Browns’ offensive coordinator calls Antonio Callaway drop “catastrophic”

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Late in the first half on Monday night, the Browns trailed 14-3 but appeared to be poised to get back in the game when Baker Mayfield hit wide receiver Antonio Callaway in the hands at the goal line. Unfortunately, Callaway bobbled the ball into the hands of 49ers defensive back K'Waun Williams, who returned it all the way across midfield, and the 49ers’ route was on.

Browns offensive coordinator Todd Monken was, to say the least, unhappy. Monken today cited Callaway’s drop as a devastating moment for the Browns.

“We didn’t execute the play for God’s sakes. It’s catastrophic. It completely changed the game,” Monken said, via Mary Kay Cabot of

Monken said the Browns’ mistakes are killing them.

“Bad football loses before good football wins,” Monken said.

It didn’t help that the Browns were playing the 49ers, who have one of the best defenses in the NFL. Things should be a little easier on Sunday against the Seahawks’ defense. At least if they can avoid more “catastrophic” mistakes.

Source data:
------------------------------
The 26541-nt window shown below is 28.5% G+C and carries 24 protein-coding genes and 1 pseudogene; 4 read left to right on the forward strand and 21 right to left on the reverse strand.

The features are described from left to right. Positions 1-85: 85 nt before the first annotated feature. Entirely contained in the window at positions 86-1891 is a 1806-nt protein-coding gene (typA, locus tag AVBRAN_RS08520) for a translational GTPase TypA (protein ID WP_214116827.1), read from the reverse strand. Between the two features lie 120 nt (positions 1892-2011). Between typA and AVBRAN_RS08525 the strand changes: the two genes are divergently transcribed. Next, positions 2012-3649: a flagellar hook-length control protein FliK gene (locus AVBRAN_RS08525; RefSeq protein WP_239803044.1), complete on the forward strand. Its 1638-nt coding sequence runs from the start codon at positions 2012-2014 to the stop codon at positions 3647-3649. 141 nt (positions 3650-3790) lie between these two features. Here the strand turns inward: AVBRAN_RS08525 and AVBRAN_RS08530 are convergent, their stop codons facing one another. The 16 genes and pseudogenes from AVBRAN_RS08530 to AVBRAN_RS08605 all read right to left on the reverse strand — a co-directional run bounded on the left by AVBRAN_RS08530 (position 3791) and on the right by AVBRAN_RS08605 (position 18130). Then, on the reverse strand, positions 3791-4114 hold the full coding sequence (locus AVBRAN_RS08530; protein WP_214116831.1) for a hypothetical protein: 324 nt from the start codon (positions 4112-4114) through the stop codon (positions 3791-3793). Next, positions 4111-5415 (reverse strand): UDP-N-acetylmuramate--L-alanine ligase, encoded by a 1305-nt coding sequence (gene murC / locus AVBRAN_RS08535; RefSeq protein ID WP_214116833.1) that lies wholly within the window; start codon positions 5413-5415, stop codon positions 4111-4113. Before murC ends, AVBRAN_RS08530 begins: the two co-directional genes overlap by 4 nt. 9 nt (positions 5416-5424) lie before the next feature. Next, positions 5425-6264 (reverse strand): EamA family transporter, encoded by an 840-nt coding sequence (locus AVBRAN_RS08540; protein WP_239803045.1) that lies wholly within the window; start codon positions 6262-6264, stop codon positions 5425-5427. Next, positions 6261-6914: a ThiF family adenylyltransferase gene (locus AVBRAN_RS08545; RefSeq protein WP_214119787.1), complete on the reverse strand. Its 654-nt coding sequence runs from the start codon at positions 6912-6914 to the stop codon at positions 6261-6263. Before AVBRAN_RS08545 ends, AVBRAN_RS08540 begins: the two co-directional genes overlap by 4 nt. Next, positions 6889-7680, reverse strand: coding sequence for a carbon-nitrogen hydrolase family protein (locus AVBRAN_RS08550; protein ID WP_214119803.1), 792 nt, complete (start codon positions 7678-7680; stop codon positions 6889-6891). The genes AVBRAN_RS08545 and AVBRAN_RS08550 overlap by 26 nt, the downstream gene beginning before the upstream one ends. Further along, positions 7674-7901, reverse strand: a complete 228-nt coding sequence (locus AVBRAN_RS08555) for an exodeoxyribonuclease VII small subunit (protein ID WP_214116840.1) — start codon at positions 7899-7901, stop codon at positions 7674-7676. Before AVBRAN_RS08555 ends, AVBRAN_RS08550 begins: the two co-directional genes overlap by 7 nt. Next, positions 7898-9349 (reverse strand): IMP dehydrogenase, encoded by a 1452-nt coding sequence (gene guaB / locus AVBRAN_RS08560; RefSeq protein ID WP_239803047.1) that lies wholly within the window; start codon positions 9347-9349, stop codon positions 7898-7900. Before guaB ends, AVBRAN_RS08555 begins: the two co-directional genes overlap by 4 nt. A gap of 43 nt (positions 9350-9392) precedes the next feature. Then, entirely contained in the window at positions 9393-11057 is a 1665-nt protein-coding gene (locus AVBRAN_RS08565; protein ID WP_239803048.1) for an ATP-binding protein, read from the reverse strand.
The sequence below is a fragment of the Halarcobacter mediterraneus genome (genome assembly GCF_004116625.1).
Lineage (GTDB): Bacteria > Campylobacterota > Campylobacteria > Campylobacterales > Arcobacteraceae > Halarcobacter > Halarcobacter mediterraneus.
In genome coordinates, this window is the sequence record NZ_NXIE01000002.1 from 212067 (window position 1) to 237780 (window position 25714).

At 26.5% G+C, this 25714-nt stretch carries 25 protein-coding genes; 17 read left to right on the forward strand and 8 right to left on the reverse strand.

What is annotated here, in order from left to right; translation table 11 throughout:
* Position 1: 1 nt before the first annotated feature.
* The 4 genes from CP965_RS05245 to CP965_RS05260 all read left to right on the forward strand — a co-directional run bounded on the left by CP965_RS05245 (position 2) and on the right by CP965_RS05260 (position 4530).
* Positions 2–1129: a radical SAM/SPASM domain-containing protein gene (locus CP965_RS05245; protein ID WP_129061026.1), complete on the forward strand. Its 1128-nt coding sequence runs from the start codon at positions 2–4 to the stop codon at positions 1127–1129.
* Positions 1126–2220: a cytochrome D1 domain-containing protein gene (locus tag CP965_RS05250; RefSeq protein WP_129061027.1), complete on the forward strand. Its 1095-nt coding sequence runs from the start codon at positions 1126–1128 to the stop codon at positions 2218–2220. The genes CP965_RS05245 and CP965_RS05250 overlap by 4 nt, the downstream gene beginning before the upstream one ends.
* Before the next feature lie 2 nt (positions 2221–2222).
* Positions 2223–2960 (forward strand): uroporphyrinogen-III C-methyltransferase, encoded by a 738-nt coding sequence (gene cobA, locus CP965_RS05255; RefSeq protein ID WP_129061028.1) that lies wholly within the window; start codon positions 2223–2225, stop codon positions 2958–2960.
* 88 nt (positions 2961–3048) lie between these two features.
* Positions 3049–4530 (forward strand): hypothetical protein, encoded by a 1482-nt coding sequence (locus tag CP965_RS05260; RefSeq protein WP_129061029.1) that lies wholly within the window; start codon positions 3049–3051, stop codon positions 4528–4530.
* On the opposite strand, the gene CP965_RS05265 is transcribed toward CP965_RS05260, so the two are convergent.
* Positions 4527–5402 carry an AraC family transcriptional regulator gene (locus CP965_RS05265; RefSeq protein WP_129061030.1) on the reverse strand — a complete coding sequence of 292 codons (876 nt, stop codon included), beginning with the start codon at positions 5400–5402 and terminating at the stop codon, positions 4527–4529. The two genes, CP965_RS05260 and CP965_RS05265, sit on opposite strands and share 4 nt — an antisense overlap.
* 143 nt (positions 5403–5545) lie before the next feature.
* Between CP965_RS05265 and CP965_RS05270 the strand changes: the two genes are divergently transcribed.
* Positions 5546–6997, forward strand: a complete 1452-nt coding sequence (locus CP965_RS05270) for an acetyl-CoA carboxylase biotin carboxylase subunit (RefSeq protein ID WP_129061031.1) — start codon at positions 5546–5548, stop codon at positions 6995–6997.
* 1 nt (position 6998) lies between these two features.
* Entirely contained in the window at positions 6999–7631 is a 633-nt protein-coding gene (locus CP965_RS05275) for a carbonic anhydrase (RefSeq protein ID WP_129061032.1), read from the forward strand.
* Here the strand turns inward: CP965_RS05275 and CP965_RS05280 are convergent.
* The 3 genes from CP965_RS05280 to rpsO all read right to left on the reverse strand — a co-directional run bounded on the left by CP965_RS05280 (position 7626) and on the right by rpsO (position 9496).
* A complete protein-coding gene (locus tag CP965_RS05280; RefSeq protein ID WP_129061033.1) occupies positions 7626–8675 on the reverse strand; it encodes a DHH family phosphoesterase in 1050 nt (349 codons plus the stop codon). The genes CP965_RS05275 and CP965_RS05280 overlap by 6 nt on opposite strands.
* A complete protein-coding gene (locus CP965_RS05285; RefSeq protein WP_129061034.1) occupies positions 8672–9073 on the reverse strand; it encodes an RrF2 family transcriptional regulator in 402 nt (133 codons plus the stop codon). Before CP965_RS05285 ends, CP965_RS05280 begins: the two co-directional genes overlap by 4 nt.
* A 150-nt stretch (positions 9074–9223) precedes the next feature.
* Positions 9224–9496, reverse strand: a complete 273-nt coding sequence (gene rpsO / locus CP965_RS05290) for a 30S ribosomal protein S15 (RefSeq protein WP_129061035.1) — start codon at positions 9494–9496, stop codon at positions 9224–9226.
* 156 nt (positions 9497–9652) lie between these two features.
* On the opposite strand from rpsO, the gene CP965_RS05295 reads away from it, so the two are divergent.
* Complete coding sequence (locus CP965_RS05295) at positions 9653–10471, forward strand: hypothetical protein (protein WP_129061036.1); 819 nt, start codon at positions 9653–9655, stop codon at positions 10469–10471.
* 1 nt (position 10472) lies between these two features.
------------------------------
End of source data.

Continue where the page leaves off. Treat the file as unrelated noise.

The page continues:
68 responses to “Browns’ offensive coordinator calls Antonio Callaway drop “catastrophic”

  1. The Browns don’t get it. Call the players out at BROWNS headquarters, meeting room, and in PRIVATE! You do it in the media & use damaging words and you lose the team! The Browns are their own worse enemy.

  2. 49er D > Seahawks D

    Wow, have things changed. Seattle still has Wilson though, and that’s why they are still considered #1 in the division.
    And rightfully so, … For now

  3. “Bad football loses before good football wins,” Monken said.
    That’s the backbone of the Patriots dynasty and the meaning behind “do your job.” which implies that your counterpart or guy across form you will not do his job (correctly)

  4. Does it make sense for the OC of a team that is trying to build a winning culture after years of dysfunction to publicly call out one if his receivers? Best to keep that in-house I think. Seems like the same old Browns to me.

  5. How about the catastrophically bad placement of the ball by the QB? Oh, I’m sorry this is CLE, I should have said by “Jesus2”.
    How about the interception before that? How about the QB losing the ball twice? Sheesh that reciever should be looking for a way out of CLE if he is to be the scapegoat for Jesus2.